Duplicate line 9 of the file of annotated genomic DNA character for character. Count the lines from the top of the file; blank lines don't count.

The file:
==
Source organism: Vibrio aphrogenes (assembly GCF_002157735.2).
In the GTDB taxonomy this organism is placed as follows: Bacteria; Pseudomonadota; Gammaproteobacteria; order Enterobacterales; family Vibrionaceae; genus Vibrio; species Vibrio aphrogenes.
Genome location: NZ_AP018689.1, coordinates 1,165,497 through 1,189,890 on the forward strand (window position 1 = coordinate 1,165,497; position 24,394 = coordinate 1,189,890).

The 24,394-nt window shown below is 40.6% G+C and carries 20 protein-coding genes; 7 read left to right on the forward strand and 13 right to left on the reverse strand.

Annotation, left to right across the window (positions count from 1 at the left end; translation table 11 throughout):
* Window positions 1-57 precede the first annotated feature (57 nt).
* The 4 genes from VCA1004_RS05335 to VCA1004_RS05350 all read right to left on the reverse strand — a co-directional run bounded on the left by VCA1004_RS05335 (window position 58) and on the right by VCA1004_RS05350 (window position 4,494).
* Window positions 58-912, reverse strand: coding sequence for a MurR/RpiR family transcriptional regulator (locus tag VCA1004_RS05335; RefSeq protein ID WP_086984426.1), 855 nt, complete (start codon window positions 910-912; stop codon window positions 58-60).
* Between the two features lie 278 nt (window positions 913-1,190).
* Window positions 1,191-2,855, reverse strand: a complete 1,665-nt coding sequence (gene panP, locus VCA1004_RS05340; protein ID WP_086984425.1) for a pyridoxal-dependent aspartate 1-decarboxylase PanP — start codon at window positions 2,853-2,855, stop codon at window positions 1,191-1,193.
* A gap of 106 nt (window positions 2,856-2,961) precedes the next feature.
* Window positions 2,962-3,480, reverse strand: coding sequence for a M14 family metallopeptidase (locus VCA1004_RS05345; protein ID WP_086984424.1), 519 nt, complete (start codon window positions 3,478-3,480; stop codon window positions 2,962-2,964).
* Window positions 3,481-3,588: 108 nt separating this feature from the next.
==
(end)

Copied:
* Between the two features lie 278 nt (window positions 913-1,190).